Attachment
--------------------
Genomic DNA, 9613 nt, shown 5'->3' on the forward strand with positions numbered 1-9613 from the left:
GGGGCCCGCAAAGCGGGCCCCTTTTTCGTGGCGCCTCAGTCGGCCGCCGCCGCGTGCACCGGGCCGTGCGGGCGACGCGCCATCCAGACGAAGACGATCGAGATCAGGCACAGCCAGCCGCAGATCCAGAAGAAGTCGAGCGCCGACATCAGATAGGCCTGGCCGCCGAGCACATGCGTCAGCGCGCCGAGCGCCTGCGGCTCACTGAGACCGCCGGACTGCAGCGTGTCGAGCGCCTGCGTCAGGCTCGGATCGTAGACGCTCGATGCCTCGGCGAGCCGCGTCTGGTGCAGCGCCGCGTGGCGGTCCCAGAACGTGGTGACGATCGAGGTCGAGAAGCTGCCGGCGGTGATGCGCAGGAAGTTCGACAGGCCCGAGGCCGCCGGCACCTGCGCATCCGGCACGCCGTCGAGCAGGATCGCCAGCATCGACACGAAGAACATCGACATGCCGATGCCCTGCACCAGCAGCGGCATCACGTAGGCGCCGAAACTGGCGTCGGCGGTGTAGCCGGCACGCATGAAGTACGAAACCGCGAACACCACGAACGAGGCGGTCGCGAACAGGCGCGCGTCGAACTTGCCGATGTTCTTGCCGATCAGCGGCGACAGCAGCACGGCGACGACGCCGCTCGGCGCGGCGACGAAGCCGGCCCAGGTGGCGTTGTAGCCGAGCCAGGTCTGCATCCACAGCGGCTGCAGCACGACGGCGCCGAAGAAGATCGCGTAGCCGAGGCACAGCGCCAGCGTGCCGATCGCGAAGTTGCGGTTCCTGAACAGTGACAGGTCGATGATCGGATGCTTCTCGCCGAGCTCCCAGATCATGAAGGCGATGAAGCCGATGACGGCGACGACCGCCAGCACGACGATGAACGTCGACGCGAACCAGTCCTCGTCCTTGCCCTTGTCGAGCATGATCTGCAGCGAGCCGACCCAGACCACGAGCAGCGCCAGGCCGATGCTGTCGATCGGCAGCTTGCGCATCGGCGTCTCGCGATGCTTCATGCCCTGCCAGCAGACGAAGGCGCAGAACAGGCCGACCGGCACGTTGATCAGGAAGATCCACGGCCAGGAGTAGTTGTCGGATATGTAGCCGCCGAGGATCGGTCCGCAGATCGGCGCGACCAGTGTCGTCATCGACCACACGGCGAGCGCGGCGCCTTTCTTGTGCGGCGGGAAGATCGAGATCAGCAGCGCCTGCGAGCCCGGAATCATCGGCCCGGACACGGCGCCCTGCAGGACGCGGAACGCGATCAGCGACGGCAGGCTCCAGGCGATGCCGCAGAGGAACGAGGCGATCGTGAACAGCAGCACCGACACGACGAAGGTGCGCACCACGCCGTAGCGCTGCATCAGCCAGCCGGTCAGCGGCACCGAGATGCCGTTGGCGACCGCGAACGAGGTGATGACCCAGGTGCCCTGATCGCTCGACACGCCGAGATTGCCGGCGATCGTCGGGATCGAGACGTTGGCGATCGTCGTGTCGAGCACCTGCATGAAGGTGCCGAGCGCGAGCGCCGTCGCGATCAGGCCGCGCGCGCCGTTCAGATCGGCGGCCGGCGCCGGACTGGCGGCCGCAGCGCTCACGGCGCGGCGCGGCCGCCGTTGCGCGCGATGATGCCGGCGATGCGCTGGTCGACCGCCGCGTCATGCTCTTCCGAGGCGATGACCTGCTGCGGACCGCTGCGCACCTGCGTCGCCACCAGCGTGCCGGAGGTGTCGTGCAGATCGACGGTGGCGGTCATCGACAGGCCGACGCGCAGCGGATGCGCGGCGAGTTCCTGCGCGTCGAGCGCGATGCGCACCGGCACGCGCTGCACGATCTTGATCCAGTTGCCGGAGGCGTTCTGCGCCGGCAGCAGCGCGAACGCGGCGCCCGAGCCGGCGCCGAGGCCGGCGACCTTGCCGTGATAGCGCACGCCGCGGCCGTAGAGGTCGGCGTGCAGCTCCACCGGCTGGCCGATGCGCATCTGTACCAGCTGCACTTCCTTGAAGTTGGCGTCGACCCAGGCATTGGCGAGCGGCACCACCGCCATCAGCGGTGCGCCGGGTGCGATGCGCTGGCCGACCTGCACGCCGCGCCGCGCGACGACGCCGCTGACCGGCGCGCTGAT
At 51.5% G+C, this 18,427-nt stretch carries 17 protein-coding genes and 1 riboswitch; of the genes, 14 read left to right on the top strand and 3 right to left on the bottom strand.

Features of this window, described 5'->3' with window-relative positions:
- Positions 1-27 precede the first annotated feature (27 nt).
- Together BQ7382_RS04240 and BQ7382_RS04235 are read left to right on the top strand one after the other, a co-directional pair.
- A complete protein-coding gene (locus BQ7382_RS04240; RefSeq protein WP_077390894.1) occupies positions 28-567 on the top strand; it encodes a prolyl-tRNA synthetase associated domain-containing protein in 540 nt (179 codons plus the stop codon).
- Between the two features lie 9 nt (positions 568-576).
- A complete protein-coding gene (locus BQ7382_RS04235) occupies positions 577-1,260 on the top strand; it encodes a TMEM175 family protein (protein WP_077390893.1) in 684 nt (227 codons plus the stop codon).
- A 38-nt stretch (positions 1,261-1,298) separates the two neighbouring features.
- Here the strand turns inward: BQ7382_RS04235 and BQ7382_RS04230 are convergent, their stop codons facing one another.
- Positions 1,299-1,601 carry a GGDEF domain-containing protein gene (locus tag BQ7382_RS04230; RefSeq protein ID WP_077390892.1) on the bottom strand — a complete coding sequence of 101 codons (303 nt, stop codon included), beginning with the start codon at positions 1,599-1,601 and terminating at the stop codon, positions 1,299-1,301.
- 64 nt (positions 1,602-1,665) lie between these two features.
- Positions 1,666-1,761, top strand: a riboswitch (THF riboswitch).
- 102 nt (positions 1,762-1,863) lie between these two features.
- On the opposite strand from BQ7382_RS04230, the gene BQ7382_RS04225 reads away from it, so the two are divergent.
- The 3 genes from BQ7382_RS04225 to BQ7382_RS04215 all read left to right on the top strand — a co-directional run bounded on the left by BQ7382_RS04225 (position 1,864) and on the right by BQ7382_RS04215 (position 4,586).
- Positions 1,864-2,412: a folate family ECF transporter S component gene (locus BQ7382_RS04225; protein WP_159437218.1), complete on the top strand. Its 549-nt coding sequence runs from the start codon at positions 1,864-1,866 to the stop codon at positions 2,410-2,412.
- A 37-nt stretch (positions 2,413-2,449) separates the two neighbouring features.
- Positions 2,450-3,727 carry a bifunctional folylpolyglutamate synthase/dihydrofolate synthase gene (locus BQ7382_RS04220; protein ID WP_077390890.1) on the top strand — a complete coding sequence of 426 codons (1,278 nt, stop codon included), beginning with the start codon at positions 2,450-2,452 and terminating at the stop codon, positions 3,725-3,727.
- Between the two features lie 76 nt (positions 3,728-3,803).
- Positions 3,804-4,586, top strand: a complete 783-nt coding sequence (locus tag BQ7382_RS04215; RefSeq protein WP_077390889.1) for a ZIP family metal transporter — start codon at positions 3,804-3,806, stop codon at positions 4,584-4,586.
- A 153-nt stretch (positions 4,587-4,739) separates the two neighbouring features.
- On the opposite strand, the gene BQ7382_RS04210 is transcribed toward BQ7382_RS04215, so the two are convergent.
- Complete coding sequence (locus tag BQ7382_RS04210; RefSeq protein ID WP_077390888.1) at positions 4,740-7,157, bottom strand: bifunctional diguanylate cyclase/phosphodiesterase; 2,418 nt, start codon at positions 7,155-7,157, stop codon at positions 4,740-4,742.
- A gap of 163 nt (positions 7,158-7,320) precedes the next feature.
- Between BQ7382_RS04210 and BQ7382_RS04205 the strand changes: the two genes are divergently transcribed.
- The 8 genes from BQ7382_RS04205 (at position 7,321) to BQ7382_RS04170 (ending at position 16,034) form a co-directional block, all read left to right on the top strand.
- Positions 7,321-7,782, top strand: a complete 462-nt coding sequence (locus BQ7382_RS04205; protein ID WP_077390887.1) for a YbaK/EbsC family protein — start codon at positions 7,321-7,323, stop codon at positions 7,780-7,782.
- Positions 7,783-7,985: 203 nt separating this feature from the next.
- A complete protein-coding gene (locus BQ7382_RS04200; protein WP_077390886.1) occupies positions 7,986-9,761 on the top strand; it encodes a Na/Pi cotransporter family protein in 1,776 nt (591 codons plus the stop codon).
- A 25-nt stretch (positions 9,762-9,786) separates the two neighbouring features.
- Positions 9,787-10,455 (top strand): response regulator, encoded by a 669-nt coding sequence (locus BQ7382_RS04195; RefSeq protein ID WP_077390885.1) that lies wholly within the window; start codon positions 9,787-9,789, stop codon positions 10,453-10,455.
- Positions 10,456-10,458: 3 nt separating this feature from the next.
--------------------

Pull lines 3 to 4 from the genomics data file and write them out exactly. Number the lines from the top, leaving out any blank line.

At 51.5% G+C, this 18,427-nt stretch carries 17 protein-coding genes and 1 riboswitch; of the genes, 14 read left to right on the top strand and 3 right to left on the bottom strand.

Features of this window, described 5'->3' with window-relative positions: